-------------------------------------------------

Thanks Enrest for the valuable information. Regarding my last name it is not English that is why it is not pronouceable.
18 years ago
Jesper, the naming policy says "You can even use initials for the first name if you like." So what is wrong with the name I am using?
18 years ago
So does this apply to the toSting( ) method? Should toString( ) return plain data without formatting or the story is different here?
18 years ago

Originally posted by Ilja Preuss:


I think there are better solutions to this, such as the Builder pattern, or a Collecting Parameter. Code doesn't *have* to be complex, it's always a choice we make.



---------------------------

The whole point I am trying to reach is when you design an application that reads values from the user (through a form or whatever means you can design), the validity checking of those values should be made at which level? Should they be checked at the driver class level and then when everything is OK call the setters with proper data? In this case I think you might not need to have any validity checking in the setter methods, since they receive valid data any way. Remeber you have developed everythinh.


However, if you want to rely on the setter method to reject invalid data, then I believe exception mechanism is a good choice.

My question again, which approach is used most and why?
18 years ago
Hello Everybody,

Back to basics. A getter method return a value for an instance variable. For example the following getter method returns a price

public float getPrice( ) {
return price;
}

Now if I wish this get method to return a formated price, is it suitable here to have the getter method return the formated value or it is better to do the formating at the place where the price has been received. As an example let us say that I want to format the price to UK locale

public String getPrice( ) {
Locale ukLocale = new Locale("en", "uk");
NumberFormat nfmt = NumberFormat.getCurrencyInstance( );

return nfmt.format( price );
}

This getter method is returning the price (which is actually of a float type) as a formated String. Is this good here or not? I am looking for best practices here (not it depends on the application answer).
18 years ago

Originally posted by Layne Lund:
IllegalArgumentException is a runtime exception. Generally, runtime exceptions indicate a programmer error and not a system error. This means that such an exception should NOT occur in a production environment. Persumably, the exception is thrown to facilitate testing so that such programming errors can be easily found and fixed.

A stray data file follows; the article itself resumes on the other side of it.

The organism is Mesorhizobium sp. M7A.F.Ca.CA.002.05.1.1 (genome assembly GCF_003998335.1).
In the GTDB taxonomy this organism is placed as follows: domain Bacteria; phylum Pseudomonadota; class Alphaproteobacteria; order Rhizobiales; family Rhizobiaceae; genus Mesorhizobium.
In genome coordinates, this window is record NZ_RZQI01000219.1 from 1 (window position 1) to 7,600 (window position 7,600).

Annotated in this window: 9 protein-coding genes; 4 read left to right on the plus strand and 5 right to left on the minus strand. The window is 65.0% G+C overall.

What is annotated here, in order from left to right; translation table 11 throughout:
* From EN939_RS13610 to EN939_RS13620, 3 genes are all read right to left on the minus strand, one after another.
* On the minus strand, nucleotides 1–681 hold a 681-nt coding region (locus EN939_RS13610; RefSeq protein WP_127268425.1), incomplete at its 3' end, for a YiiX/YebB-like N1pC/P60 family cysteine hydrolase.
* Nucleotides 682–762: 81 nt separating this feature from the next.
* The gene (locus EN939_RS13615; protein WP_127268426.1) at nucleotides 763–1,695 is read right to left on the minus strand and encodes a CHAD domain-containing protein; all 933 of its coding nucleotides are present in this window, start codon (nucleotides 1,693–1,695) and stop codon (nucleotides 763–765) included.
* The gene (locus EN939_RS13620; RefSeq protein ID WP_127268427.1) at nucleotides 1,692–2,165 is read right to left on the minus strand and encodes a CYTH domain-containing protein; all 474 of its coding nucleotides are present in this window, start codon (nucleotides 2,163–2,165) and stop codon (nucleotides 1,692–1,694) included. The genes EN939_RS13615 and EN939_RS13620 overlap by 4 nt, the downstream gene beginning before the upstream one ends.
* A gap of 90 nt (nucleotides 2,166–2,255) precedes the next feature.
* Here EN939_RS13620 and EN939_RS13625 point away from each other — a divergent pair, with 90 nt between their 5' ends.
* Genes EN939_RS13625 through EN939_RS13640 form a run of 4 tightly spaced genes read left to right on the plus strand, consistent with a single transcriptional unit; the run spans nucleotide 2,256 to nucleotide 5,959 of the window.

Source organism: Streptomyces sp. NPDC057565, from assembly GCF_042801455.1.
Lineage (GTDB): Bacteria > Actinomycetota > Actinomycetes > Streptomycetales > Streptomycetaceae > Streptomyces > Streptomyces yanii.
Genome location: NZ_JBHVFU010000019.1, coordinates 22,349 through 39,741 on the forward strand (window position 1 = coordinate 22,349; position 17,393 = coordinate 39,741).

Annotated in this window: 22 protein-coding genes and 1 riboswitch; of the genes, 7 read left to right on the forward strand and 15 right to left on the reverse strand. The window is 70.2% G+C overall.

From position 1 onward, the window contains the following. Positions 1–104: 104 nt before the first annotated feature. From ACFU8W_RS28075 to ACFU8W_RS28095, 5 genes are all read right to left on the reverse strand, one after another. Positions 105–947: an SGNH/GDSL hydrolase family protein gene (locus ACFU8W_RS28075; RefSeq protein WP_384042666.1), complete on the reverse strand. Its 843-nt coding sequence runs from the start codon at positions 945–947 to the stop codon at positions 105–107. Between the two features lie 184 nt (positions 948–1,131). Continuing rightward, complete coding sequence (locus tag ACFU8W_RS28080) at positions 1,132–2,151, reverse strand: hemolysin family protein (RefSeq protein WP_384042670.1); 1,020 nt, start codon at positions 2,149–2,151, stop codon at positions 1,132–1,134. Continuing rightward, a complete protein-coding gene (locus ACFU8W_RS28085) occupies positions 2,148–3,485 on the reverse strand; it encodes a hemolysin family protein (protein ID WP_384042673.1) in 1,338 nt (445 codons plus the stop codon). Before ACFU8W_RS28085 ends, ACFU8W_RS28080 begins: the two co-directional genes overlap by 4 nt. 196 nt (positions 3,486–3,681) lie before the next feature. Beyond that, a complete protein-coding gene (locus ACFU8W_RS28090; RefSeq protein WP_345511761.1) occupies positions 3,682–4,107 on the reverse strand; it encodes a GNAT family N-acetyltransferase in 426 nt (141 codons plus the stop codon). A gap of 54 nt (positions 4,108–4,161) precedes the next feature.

I think in most cases this would be an acceptable solution as long as the whole system is thoroughly tested to ensure that such exceptions are not thrown after the program has been distributed for production. I also agree with Ilja that the way to handle this type of situation might not be entirely universal and depends on the exact situation. Don't get stuck into one solution so much that you are not flexible enough to modify it when there are reasons to do so.

Layne




Layne,

When reading a value from a text field, a runtime error might happen and it is not a programmer error. Such a exception can happen a production environment. What I mean is that not all run time errors represent progrmmaer error.

Alqtn
18 years ago
Michael,

So you suggest throwing an exception for setters. What about if we make it a standard. Meaning all classes developed use exception handling instead of the C-Style as you mentioned. When you say exception handling is expensive? In what factors might this approach affect the application.

Alqtn

Originally posted by Michael Duffy:


Now clients don't have to check a value to see if the set succeeds, and they'll be told if the operation fails.

Exceptions can be expensive, and there's an argument that says they shouldn't be used for normal program flow. But you've documented the proper use of your class in javadocs, so any user who wants to use your class will be fully-informed as to its proper use. I think it's a better alternative.

18 years ago
Here is an example:

public class A {
private int bonus;


public boolean setBonus(int bonus) {
if( bonus > 0 ) {
this.bonus = bonus;
return true;
}

return false;
}
}


public class B {
public static void main(String [ ] args) {
A a = new A();

int bonus = read from the user the bonus value;

if( a.setBonus( bonus ) == false )
System.out.println("invalid bonus value);
}
}
18 years ago
I am talking in general. Many others might use different approaches to this, but what I want to know which is better in general to depend on exceptional hadling or return a value from the method to indicate its success or fail.

If you use a simple return value from a setters then you have to use if statements for the setters. This is anoying at the driver level.

Alqtn.
18 years ago
Hello everyone,

I want to know how to inform the user a setter method about the success or failure of setting a value for an instance variable. For example:

public boolean setFace(int face) {
if( face >= 0 ) {
this.face = face;
return true;
}

return false;
}

is it better to use the boolean return type for the above setter method or it is better to use a throws clause?

Thanks

Alqtn
18 years ago